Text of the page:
3. I’ve been wondering how you were doing. Glad to hear you got out for your first mile. Pain-free! That’s wonderful news — congrats. I ran a relay yesterday (7K each) and it was very cold and very windy — and it was absolutely pouring. Much as I love running, I can also see that there can be some advantages to taking a break for a while, even if the break wasn’t really optional. All the best as you start to run again.


  4. “kicked out of the cool club” – That sums it up about exactly right. I was out most of December and January last year after some surgery, and I felt horrible because I was missing out. Everyone told me it would come back quickly, and I guess it did (I got a PR at a half marathon over the weekend), but getting there from about zero is no fun.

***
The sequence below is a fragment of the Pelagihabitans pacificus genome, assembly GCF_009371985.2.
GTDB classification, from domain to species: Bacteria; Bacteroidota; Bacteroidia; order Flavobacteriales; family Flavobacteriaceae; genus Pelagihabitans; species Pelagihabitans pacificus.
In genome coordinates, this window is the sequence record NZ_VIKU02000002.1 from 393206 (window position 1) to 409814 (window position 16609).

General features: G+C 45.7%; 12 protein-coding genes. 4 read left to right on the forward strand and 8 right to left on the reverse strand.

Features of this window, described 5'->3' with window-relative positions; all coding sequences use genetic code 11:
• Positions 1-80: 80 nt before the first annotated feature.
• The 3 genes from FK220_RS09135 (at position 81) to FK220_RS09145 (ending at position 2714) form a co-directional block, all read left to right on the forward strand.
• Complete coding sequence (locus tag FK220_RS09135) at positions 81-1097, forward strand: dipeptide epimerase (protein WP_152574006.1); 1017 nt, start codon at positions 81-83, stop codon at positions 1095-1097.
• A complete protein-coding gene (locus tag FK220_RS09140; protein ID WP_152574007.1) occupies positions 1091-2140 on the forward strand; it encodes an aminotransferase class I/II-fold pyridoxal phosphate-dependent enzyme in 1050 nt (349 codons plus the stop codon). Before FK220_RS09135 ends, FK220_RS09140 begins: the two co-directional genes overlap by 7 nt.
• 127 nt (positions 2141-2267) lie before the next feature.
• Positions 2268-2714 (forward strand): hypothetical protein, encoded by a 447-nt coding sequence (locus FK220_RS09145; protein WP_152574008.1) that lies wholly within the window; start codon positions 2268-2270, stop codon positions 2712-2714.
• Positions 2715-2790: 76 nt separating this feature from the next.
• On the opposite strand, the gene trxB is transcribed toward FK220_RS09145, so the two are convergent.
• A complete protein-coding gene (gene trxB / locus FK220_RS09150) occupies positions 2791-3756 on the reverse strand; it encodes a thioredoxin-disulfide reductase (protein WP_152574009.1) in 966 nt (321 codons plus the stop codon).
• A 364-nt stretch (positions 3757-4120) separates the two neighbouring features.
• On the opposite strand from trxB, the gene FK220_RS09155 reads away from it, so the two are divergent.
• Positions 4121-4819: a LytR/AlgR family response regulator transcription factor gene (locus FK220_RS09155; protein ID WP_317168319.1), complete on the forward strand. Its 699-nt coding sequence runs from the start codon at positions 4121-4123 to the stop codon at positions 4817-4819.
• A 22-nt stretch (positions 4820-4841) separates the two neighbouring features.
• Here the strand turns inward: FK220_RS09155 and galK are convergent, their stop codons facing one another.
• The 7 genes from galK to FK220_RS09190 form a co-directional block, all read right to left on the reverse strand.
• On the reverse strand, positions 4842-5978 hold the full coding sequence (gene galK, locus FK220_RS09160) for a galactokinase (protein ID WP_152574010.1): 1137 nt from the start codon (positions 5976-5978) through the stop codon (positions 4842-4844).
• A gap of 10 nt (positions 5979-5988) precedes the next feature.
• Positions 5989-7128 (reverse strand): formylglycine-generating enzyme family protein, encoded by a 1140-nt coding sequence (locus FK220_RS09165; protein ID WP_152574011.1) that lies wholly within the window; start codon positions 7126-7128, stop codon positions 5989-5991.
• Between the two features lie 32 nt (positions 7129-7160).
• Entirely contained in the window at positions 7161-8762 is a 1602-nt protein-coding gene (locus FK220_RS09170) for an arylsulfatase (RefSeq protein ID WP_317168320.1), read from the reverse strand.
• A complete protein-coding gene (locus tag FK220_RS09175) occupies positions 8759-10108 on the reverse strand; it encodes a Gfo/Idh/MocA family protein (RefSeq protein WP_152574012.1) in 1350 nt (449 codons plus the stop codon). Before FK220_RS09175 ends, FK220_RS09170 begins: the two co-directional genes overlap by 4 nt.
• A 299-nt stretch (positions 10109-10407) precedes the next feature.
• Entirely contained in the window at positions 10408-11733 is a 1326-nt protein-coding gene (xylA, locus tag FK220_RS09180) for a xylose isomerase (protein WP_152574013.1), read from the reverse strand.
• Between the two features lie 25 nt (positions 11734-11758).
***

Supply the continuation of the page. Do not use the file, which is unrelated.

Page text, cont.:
BTW: I would love “one easy mile” at 9:44. Just sayin’


    • You came back after surgery and then PRed? Congrats! I think I would die of happiness if that happened. And everyone’s pace is relative, isn’t it? I need to remember that I’m faster than some instead of always noticing the people in front of me. 🙂


  5. Welcome back to my favorite blogger of all time!!! Also I’m glad you are running (one mile at a time). It is amazing how the running bug never goes away. You are going to be back better then ever! Now all you need to do is work on that lapsed Catholic thing. 🙂